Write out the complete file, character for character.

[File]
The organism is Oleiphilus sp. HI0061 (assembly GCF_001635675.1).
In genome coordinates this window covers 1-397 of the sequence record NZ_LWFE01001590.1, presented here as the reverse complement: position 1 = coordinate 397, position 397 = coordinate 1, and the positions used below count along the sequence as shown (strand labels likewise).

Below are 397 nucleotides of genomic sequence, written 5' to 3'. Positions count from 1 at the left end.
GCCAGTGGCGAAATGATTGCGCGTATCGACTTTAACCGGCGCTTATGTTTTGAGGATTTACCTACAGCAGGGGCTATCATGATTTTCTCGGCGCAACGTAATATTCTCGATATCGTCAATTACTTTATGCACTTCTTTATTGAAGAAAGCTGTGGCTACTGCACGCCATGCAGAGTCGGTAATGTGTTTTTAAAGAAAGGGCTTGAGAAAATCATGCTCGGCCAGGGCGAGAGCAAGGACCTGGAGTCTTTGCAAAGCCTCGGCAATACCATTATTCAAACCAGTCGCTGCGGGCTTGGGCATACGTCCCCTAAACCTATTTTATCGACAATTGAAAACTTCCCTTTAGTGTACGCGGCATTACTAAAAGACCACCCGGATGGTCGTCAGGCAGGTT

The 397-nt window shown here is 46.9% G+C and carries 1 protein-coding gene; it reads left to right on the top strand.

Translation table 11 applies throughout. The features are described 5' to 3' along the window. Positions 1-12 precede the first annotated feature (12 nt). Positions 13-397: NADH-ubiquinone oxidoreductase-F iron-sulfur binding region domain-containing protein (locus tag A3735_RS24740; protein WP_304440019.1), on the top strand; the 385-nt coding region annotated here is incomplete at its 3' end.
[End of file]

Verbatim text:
The organism is Oleiphilus sp. HI0061 (assembly GCF_001635675.1).
In genome coordinates this window covers 1-397 of the sequence record NZ_LWFE01001590.1, presented here as the reverse complement: position 1 = coordinate 397, position 397 = coordinate 1, and the positions used below count along the sequence as shown (strand labels likewise).

Below are 397 nucleotides of genomic sequence, written 5' to 3'. Positions count from 1 at the left end.
GCCAGTGGCGAAATGATTGCGCGTATCGACTTTAACCGGCGCTTATGTTTTGAGGATTTACCTACAGCAGGGGCTATCATGATTTTCTCGGCGCAACGTAATATTCTCGATATCGTCAATTACTTTATGCACTTCTTTATTGAAGAAAGCTGTGGCTACTGCACGCCATGCAGAGTCGGTAATGTGTTTTTAAAGAAAGGGCTTGAGAAAATCATGCTCGGCCAGGGCGAGAGCAAGGACCTGGAGTCTTTGCAAAGCCTCGGCAATACCATTATTCAAACCAGTCGCTGCGGGCTTGGGCATACGTCCCCTAAACCTATTTTATCGACAATTGAAAACTTCCCTTTAGTGTACGCGGCATTACTAAAAGACCACCCGGATGGTCGTCAGGCAGGTT

The 397-nt window shown here is 46.9% G+C and carries 1 protein-coding gene; it reads left to right on the top strand.

Translation table 11 applies throughout. The features are described 5' to 3' along the window. Positions 1-12 precede the first annotated feature (12 nt). Positions 13-397: NADH-ubiquinone oxidoreductase-F iron-sulfur binding region domain-containing protein (locus tag A3735_RS24740; protein WP_304440019.1), on the top strand; the 385-nt coding region annotated here is incomplete at its 3' end.